Thursday, May 17, 2007

Bias as usual? Or fair play?

David Stern, commissioner of the National Basketball Association, isn’t too happy with the recent revelation that N.B.A. referees appear to have a racial bias in the way they call fouls. He’s questioned the validity of the statistical analysis by Justin Wolfers, an assistant professor of business and public policy at the Wharton School, and Joseph Price, a Cornell graduate student in economics, which suggests that white and black referees call fouls preferentially against players of the opposite race. The N.B.A. insists that its own analysis (of different data) reveals no such bias, although other experts who’ve seen both analyses say that the Wolfers and Price study is more convincing.

But I wonder if Stern and the N.B.A. wouldn’t be better off with a different tactic. A finding of this kind may make for scandalous headlines, but it isn’t really all that surprising, and takes its place in an already sizable literature showing that racial bias often works more or less unconsciously, that even its perpetrators often remain completely unaware of it. The fact that it took sophisticated mathematical analysis even to identify the bias, and that neither N.B.A. fans nor players appear to perceive it, suggests that maybe the N.B.A. isn’t doing such a bad job (though not that they shouldn’t try harder).

Psychologists have demonstrated that even children as young as three years old already attribute lasting and special significance to skin color, which they see as more fundamental than clothing styles, for example, or profession. They’re not surprised that someone might change clothes or the kind of work they do, but do not consider it credible that someone might change his or her race.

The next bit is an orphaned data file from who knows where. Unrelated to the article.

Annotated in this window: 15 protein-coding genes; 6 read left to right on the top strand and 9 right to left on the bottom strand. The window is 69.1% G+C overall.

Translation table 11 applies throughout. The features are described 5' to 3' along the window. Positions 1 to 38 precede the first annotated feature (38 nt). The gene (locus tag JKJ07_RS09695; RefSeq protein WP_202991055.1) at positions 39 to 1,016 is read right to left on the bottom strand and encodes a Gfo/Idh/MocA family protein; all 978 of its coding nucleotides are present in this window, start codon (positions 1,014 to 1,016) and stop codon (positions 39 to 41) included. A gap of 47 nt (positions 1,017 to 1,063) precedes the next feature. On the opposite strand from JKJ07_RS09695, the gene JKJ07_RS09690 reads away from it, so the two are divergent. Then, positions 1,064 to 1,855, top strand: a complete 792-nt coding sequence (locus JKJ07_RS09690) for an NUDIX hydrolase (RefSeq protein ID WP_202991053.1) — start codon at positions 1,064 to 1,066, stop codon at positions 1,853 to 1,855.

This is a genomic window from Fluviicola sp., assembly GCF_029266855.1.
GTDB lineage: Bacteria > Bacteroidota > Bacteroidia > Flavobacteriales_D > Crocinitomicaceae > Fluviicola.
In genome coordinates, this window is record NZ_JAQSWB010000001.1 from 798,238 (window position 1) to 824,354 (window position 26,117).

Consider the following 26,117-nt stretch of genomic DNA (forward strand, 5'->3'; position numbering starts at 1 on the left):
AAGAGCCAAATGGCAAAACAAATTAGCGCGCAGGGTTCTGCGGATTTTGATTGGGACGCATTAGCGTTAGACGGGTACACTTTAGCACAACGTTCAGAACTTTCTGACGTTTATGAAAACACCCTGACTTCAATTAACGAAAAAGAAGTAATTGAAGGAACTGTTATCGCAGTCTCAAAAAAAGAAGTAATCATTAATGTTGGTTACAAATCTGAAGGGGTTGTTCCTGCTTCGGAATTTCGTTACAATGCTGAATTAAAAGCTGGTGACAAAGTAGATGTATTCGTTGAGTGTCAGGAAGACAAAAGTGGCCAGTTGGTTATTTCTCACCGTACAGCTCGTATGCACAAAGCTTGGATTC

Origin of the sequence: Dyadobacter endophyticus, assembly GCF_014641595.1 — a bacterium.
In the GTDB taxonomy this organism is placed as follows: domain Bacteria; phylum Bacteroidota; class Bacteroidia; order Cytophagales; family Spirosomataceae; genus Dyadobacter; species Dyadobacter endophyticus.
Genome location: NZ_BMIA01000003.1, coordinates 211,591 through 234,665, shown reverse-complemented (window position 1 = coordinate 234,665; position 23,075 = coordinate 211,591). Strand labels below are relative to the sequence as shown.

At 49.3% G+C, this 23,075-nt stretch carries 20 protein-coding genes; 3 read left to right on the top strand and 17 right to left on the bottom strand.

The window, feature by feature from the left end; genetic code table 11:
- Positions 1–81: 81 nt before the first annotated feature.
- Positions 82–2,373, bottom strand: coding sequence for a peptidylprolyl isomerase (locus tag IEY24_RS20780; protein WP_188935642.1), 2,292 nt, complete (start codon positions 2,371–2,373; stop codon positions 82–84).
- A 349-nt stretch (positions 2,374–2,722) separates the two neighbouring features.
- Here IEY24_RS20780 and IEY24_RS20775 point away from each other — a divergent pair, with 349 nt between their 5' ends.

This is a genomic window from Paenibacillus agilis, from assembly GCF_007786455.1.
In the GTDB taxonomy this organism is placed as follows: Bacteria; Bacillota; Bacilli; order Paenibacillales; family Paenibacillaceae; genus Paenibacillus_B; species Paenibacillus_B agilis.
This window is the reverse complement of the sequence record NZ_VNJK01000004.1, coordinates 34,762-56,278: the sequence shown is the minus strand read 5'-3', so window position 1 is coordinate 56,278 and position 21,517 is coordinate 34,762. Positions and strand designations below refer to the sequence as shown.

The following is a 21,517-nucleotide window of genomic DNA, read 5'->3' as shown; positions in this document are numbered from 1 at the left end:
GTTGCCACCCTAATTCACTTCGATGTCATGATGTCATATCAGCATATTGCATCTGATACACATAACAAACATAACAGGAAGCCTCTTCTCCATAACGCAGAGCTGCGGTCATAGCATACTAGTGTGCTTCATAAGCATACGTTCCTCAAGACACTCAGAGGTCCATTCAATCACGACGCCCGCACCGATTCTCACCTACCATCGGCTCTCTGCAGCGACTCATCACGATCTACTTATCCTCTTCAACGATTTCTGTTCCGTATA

Most adults seem to have similarly automatic responses to race, with built-in biases. A few years ago, for example, one brain-imaging study of adults found that both white and black subjects, when presented with faces of the other race, showed increased activity in the amygdala, a brain region that typically responds to stimuli that have emotional significance. The subjects, meanwhile, reported feeling no particular emotion in connection with the different faces. Another study, this one of white subjects only, found that those whose amygdalas were most active also scored highest on a standard test for racial prejudice.

These studies were and are highly controversial (what’s not in this area?), and the scientists behind them quite rightly argue that they should be interpreted with care. After all, having these unconscious reactions doesn’t mean that people will act on them.

Still, this evidence strongly suggests that racial differences influence human behavior at a very primitive and unconscious level. Hence, it’s hardly surprising that N.B.A. officials, making split-second decisions on rapidly moving events under tremendous pressure, might succumb – weakly, the statistics suggest – to some kind of automatic and unconscious bias.